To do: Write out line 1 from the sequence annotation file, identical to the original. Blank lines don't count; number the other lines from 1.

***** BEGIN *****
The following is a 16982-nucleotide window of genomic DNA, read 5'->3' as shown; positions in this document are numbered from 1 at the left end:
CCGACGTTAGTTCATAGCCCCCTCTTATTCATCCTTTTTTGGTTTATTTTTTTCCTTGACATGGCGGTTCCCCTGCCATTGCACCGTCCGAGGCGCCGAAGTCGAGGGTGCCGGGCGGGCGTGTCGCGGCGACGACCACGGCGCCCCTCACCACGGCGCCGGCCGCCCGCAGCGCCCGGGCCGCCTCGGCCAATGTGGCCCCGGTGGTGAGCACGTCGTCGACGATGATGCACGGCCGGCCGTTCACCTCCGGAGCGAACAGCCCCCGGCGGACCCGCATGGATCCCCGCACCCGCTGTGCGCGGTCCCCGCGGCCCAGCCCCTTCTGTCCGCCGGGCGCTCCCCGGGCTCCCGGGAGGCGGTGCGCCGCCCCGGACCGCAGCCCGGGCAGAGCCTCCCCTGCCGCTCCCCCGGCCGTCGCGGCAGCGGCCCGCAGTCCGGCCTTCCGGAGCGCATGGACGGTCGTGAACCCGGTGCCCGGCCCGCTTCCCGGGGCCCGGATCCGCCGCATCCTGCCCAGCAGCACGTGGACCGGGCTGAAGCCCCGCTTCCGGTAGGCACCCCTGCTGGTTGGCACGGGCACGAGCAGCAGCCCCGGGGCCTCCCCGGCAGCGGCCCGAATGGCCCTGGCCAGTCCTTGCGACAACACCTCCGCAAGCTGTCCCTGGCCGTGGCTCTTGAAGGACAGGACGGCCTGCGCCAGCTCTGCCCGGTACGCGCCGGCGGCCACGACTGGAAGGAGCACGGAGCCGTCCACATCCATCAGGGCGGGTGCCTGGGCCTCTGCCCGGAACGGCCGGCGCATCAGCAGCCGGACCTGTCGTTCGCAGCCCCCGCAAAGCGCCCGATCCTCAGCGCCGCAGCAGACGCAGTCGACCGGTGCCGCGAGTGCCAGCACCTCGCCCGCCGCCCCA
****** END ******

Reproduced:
The following is a 16982-nucleotide window of genomic DNA, read 5'->3' as shown; positions in this document are numbered from 1 at the left end: